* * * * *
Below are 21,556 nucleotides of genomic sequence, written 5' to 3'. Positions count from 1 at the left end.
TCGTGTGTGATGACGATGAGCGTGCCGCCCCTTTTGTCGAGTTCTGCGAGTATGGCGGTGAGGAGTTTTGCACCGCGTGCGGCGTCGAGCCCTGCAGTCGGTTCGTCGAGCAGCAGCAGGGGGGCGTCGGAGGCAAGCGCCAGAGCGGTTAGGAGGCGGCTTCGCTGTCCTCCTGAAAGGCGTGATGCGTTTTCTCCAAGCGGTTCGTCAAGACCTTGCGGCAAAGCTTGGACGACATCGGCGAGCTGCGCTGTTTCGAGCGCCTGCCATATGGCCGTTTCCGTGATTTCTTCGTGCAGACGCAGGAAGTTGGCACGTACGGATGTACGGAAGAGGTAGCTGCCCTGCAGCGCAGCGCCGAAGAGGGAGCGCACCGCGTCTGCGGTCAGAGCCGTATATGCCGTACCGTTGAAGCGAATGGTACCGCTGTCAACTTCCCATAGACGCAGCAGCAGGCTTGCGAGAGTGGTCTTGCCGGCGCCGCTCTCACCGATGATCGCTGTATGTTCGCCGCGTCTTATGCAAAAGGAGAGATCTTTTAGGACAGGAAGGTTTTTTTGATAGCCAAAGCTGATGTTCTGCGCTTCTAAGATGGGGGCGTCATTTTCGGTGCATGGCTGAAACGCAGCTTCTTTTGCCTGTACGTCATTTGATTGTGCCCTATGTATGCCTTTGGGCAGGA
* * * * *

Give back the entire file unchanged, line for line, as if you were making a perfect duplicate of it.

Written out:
Below are 21,556 nucleotides of genomic sequence, written 5' to 3'. Positions count from 1 at the left end.
TCGTGTGTGATGACGATGAGCGTGCCGCCCCTTTTGTCGAGTTCTGCGAGTATGGCGGTGAGGAGTTTTGCACCGCGTGCGGCGTCGAGCCCTGCAGTCGGTTCGTCGAGCAGCAGCAGGGGGGCGTCGGAGGCAAGCGCCAGAGCGGTTAGGAGGCGGCTTCGCTGTCCTCCTGAAAGGCGTGATGCGTTTTCTCCAAGCGGTTCGTCAAGACCTTGCGGCAAAGCTTGGACGACATCGGCGAGCTGCGCTGTTTCGAGCGCCTGCCATATGGCCGTTTCCGTGATTTCTTCGTGCAGACGCAGGAAGTTGGCACGTACGGATGTACGGAAGAGGTAGCTGCCCTGCAGCGCAGCGCCGAAGAGGGAGCGCACCGCGTCTGCGGTCAGAGCCGTATATGCCGTACCGTTGAAGCGAATGGTACCGCTGTCAACTTCCCATAGACGCAGCAGCAGGCTTGCGAGAGTGGTCTTGCCGGCGCCGCTCTCACCGATGATCGCTGTATGTTCGCCGCGTCTTATGCAAAAGGAGAGATCTTTTAGGACAGGAAGGTTTTTTTGATAGCCAAAGCTGATGTTCTGCGCTTCTAAGATGGGGGCGTCATTTTCGGTGCATGGCTGAAACGCAGCTTCTTTTGCCTGTACGTCATTTGATTGTGCCCTATGTATGCCTTTGGGCAGGA